• Astaghfirullah (I seek forgiveness from God)
  • The last two chapters of the Quran double as duas as well
  • Surah al-Fatiha 

There are many more, of course, but these are often the most common duas Muslims may do without realizing they’re even duas. Of course, there are many gems in the Quran that are a bit longer (more like multi-word phrases) and then of course, long paragraphs of prayers people do, if they feel so inclined. However, I recommend everybody keep a Dua Journal when possible.

Dua Journaling

Dua journalling is a beautiful practice that anybody can do whenever they feel so inclined. It can be a Google Doc or any memo app where you write down the things you would like to talk to the Almighty about. Perhaps if you have the ability to, consider buying a pretty journal or notebook that brings you joy to write in. 

Health, wisdom, tranquility, deeper understanding, forgiveness – these are all great things to talk to Allah about. Of course, He is also there to listen to the negative feelings too. If you’re feeling frustrated with family issues or betrayed by loved ones, He will hear you out when you talk about these things too. He is there in times of distress but also in times of delight, so try to talk to Him when you can, much like a close friend.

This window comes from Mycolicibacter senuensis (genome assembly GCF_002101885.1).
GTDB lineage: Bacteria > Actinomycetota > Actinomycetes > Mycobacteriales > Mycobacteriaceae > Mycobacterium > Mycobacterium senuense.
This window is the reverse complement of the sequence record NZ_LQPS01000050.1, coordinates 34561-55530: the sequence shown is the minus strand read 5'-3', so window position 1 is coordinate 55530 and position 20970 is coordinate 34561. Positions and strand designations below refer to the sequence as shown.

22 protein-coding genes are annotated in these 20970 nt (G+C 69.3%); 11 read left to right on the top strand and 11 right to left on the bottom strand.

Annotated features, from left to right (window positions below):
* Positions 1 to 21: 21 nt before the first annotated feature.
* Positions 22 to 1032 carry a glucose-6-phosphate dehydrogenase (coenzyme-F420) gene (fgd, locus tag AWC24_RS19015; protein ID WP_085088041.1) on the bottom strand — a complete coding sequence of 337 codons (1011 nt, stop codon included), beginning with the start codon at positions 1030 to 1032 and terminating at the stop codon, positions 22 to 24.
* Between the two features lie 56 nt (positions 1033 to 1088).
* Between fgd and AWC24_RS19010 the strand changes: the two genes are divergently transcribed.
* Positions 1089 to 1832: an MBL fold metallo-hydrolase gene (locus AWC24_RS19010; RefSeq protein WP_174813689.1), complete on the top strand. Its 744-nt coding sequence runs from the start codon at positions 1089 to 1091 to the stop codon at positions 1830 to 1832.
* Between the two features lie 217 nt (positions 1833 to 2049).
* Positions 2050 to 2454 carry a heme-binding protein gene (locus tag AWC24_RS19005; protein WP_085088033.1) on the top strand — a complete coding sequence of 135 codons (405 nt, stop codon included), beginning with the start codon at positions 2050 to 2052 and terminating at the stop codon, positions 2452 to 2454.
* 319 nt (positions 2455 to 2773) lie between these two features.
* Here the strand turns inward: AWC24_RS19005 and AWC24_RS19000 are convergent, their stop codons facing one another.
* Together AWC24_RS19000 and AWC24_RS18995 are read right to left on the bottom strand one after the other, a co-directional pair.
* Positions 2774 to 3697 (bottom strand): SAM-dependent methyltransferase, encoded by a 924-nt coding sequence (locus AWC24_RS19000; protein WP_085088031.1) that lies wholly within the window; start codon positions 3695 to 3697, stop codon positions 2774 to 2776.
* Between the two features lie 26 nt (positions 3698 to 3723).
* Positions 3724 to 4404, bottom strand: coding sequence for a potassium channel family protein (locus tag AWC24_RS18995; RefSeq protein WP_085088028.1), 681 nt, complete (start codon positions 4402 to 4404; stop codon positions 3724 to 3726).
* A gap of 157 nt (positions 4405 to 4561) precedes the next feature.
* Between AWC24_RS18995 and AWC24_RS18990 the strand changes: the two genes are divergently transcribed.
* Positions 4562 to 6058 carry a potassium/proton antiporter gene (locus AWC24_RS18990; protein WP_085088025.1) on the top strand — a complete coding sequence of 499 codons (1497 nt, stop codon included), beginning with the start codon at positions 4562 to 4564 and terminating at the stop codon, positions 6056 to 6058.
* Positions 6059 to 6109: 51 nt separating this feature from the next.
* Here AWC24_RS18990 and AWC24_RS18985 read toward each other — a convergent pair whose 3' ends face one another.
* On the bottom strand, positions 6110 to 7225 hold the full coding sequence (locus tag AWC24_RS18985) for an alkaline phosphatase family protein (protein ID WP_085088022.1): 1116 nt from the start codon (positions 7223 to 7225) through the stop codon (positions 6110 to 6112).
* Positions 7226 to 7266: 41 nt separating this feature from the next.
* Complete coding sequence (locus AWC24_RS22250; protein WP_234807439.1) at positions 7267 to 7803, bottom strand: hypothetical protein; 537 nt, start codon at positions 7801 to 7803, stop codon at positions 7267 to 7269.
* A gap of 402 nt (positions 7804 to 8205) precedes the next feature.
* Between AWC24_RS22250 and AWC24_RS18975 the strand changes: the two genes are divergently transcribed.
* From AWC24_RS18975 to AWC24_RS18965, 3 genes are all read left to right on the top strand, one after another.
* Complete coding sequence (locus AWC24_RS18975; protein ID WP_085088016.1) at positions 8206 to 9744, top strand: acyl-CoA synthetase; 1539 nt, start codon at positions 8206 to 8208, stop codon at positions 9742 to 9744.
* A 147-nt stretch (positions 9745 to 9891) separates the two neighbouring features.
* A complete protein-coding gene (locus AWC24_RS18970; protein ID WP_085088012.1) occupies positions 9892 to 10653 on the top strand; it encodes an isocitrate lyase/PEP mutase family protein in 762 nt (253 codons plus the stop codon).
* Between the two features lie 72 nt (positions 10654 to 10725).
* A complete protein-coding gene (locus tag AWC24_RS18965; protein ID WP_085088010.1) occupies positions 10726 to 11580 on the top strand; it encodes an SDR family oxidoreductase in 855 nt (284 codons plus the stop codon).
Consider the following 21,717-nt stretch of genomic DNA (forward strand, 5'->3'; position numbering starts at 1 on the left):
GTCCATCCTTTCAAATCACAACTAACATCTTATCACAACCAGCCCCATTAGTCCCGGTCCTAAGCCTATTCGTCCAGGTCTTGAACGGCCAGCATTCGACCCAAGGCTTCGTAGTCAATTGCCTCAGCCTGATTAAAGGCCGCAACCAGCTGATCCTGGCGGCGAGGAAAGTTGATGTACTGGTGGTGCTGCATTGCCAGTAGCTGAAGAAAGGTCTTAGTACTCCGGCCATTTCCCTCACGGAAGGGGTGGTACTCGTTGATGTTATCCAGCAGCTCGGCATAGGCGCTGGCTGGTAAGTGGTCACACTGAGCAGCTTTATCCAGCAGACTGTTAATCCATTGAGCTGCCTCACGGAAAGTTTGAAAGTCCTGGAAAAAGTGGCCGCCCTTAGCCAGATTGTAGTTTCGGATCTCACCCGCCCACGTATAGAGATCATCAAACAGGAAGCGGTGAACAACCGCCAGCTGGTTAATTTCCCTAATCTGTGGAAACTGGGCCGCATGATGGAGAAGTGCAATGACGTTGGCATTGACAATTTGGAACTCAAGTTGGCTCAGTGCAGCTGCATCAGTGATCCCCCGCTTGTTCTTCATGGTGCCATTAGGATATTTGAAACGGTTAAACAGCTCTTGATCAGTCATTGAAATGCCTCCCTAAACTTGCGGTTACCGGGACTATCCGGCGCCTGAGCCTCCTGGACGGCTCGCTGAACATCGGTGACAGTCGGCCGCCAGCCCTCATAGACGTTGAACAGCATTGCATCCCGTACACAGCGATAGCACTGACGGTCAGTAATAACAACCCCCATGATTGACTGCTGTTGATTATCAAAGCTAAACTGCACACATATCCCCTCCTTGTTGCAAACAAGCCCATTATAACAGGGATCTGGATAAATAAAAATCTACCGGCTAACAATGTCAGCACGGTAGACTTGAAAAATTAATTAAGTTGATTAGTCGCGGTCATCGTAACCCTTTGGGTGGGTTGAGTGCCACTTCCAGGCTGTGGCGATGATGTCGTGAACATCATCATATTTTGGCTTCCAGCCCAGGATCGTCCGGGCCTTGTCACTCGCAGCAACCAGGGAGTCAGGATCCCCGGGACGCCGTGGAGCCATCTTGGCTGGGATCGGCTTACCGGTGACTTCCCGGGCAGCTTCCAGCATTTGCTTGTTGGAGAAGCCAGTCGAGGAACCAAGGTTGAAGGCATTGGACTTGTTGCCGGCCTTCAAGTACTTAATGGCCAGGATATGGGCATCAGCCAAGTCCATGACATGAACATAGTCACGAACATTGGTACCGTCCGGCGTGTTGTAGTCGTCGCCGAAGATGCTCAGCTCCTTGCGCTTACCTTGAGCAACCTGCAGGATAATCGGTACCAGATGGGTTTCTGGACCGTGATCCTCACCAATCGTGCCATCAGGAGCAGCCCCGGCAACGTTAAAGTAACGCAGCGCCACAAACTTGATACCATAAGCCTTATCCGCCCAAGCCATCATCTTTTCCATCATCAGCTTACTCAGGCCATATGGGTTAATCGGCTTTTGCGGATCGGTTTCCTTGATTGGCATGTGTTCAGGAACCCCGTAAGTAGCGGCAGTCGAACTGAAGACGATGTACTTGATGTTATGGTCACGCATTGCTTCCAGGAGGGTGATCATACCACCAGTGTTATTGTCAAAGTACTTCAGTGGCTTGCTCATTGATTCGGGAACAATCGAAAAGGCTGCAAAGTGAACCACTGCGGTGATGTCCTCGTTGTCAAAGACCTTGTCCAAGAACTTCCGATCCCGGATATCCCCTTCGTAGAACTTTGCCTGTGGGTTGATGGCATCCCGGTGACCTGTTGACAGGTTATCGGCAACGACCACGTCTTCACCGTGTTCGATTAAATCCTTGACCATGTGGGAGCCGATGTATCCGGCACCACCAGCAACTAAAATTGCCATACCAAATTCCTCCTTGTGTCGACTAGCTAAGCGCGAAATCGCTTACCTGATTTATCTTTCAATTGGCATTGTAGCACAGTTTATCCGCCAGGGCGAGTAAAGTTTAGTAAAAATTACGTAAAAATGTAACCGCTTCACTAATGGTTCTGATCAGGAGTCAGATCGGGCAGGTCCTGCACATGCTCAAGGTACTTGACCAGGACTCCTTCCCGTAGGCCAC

It is also a really lovely practice I recommend for people so we can keep track of all of the times we’ve said we would pray for somebody, even in passing. (I know I’ve told my family “Don’t worry! I’ll pray for you.” on facebook or something and then totally forget when I close my computer, because I didn’t write it down so having a dua journal helped me remember my promises better.)

How a Dua Journal Will Brighten Up Your Days

A dua journal is also a good way to later reflect back and see all of the blessings and bounties the Almighty has already given you before that you didn’t realize were answered. Like somebody might look back in ten years and simply say, “I remember feeling unsure of how to make dua and now I’m very comfortable with it since I prayed to Him that He would put ease in my prayers.” It is often said that God works in mysterious ways, but I find that a dua journal really helps solidify that God works in the best of ways for us.

In short, please consider making a dua journal or memo and focus on doing little daily dua phrases like the above mentioned so you can get more generally comfortable with dua. He did not want you to stress so much when you talk to Him, because He loves to hear from you over and over again. Allah is al-Wadood or the Divine Source of Love. 

And Allah knows best.

I hope this helps. Please keep in touch.

Walaikum Assalam Wa Rahmatullahi Wa Barakatuh.

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About Tuscany Bernier
Tuscany Bernier is from Indiana where she lives with her husband and two cats. She was born in Indianapolis, Indiana, and raised in the rural town of Ladoga, Indiana. Tuscany recently graduated with her associate's degree in Islamic Studies from Mishkah University and is passionate about cultural diversity and women’s studies.